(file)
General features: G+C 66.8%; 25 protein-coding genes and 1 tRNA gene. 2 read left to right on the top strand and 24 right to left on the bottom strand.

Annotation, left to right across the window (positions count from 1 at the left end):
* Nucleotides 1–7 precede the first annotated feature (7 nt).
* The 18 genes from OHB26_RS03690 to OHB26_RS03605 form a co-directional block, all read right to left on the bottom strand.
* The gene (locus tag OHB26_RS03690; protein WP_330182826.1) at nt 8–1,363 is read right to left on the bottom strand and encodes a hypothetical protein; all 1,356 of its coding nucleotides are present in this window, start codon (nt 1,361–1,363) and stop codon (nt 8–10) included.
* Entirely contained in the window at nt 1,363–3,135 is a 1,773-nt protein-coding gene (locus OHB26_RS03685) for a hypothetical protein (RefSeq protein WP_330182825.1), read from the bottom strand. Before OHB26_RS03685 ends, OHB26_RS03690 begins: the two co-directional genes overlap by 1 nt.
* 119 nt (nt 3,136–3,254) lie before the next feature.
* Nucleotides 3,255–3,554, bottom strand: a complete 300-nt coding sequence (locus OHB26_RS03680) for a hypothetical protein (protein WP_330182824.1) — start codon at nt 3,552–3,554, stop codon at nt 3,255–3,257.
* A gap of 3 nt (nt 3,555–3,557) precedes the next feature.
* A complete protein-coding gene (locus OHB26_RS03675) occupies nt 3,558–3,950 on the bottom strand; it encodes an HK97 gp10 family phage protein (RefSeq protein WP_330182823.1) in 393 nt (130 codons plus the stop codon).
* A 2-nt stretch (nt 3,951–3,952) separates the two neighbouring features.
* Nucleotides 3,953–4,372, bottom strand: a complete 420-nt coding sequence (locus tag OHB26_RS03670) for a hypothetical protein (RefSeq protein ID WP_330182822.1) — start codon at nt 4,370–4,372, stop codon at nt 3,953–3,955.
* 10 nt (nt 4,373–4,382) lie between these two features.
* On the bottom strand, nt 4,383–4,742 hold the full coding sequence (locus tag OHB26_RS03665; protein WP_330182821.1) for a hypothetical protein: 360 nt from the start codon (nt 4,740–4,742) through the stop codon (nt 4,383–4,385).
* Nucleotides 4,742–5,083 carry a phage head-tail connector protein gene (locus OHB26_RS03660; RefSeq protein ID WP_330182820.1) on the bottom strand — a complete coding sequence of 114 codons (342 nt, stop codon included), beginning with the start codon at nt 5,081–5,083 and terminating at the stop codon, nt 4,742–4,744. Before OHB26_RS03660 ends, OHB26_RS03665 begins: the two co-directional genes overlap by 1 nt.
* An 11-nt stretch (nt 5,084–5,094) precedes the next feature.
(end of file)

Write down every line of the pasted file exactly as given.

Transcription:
General features: G+C 66.8%; 25 protein-coding genes and 1 tRNA gene. 2 read left to right on the top strand and 24 right to left on the bottom strand.

Annotation, left to right across the window (positions count from 1 at the left end):
* Nucleotides 1–7 precede the first annotated feature (7 nt).
* The 18 genes from OHB26_RS03690 to OHB26_RS03605 form a co-directional block, all read right to left on the bottom strand.
* The gene (locus tag OHB26_RS03690; protein WP_330182826.1) at nt 8–1,363 is read right to left on the bottom strand and encodes a hypothetical protein; all 1,356 of its coding nucleotides are present in this window, start codon (nt 1,361–1,363) and stop codon (nt 8–10) included.
* Entirely contained in the window at nt 1,363–3,135 is a 1,773-nt protein-coding gene (locus OHB26_RS03685) for a hypothetical protein (RefSeq protein WP_330182825.1), read from the bottom strand. Before OHB26_RS03685 ends, OHB26_RS03690 begins: the two co-directional genes overlap by 1 nt.
* 119 nt (nt 3,136–3,254) lie before the next feature.
* Nucleotides 3,255–3,554, bottom strand: a complete 300-nt coding sequence (locus OHB26_RS03680) for a hypothetical protein (protein WP_330182824.1) — start codon at nt 3,552–3,554, stop codon at nt 3,255–3,257.
* A gap of 3 nt (nt 3,555–3,557) precedes the next feature.
* A complete protein-coding gene (locus OHB26_RS03675) occupies nt 3,558–3,950 on the bottom strand; it encodes an HK97 gp10 family phage protein (RefSeq protein WP_330182823.1) in 393 nt (130 codons plus the stop codon).
* A 2-nt stretch (nt 3,951–3,952) separates the two neighbouring features.
* Nucleotides 3,953–4,372, bottom strand: a complete 420-nt coding sequence (locus tag OHB26_RS03670) for a hypothetical protein (RefSeq protein ID WP_330182822.1) — start codon at nt 4,370–4,372, stop codon at nt 3,953–3,955.
* 10 nt (nt 4,373–4,382) lie between these two features.
* On the bottom strand, nt 4,383–4,742 hold the full coding sequence (locus tag OHB26_RS03665; protein WP_330182821.1) for a hypothetical protein: 360 nt from the start codon (nt 4,740–4,742) through the stop codon (nt 4,383–4,385).
* Nucleotides 4,742–5,083 carry a phage head-tail connector protein gene (locus OHB26_RS03660; RefSeq protein ID WP_330182820.1) on the bottom strand — a complete coding sequence of 114 codons (342 nt, stop codon included), beginning with the start codon at nt 5,081–5,083 and terminating at the stop codon, nt 4,742–4,744. Before OHB26_RS03660 ends, OHB26_RS03665 begins: the two co-directional genes overlap by 1 nt.
* An 11-nt stretch (nt 5,084–5,094) precedes the next feature.